NW: Great hospitals and unbeatable location within the city. PD was a real nice guy who seemed to be a resident advocate. Similar to Penn I think in terms of the workload, but they pay for staying late (Penn does as well), but personally I would rather leave at 5pm than get paid to stay late consistently. I know there are rumors about morale being low at NW on here and other forums, but the residents I met denied that and seemed happy. I didn't like that fact that they had to do room turnover and had to relieve CRNAs sometimes.
UW: Seattle is a nice, fun city for young professionals. They use four hospitals (UWMC, Harborview, Children's, and VA) which is a bit much for me and they also share a few of these with VM residents, which isn't a big deal, but I would rather have the facilities, cases, faculty, etc. to myself. PD is a super nice lady and residents say she has done some really fantastic things for the program. They just got a chair - some guy from WashU who is a UW alum. Residents seemed pretty happy. I would say this program is somewhere in the middle in terms of workload maybe more toward the hard working side. I did like their call system, which consisted of 3-4 of night float/month and occasional late stays.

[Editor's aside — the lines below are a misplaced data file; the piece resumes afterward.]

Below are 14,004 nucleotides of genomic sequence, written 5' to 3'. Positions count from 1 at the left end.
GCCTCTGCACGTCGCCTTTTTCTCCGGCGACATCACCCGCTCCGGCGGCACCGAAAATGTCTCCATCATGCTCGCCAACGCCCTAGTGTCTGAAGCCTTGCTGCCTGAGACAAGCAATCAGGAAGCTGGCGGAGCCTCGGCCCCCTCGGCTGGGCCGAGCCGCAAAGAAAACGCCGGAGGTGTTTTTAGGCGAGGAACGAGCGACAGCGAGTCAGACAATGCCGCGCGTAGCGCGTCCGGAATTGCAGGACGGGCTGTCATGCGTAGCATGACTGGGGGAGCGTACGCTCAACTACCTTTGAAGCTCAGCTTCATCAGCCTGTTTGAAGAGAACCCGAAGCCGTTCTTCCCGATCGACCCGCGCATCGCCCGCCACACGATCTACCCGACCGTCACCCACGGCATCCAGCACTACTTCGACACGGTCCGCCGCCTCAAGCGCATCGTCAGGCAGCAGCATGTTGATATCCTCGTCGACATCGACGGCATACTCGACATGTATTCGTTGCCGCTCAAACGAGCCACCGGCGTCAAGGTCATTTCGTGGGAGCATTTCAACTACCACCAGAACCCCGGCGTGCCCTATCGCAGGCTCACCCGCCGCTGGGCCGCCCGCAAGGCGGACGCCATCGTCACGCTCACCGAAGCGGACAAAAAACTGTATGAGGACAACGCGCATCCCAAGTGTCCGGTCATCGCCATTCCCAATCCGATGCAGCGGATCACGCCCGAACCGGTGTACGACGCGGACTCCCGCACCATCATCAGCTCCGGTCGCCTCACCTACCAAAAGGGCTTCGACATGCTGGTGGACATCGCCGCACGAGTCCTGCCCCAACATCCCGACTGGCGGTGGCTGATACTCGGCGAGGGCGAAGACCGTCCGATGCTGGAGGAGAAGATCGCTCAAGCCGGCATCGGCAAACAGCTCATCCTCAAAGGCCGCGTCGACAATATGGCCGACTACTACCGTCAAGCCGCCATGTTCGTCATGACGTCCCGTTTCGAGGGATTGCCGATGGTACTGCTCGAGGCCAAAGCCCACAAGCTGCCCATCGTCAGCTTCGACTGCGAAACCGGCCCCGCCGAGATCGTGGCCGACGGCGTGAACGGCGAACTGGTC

All in all I'd say all of these are FANTASTIC programs and there are people who would love to have to choose from these programs. Hopefully I provided some new insight or made you see some things in a new light. Of course, the decision is ultimately up to you and is all about the right fit (whatever that means). Good Luck and feel free to PM me with any questions or if you want to share/compare notes.
 
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BigMAC3

5+ Year Member
Oct 1, 2012
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Cool, your interview impressions were very similar to mine. Nice post, I totally agree.
 
OP
F
Nov 3, 2013
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Medical Student
Thanks for the feedback letheon and BigMAC3. This whole ranking business is gonna be a lot harder than I thought it was gonna be. I was hoping that I would absolutely fall in love with a place, but unfortunately this wasn't the case :( I think BIDMC, Penn, and UofC are leading the race, but it changes nearly every day.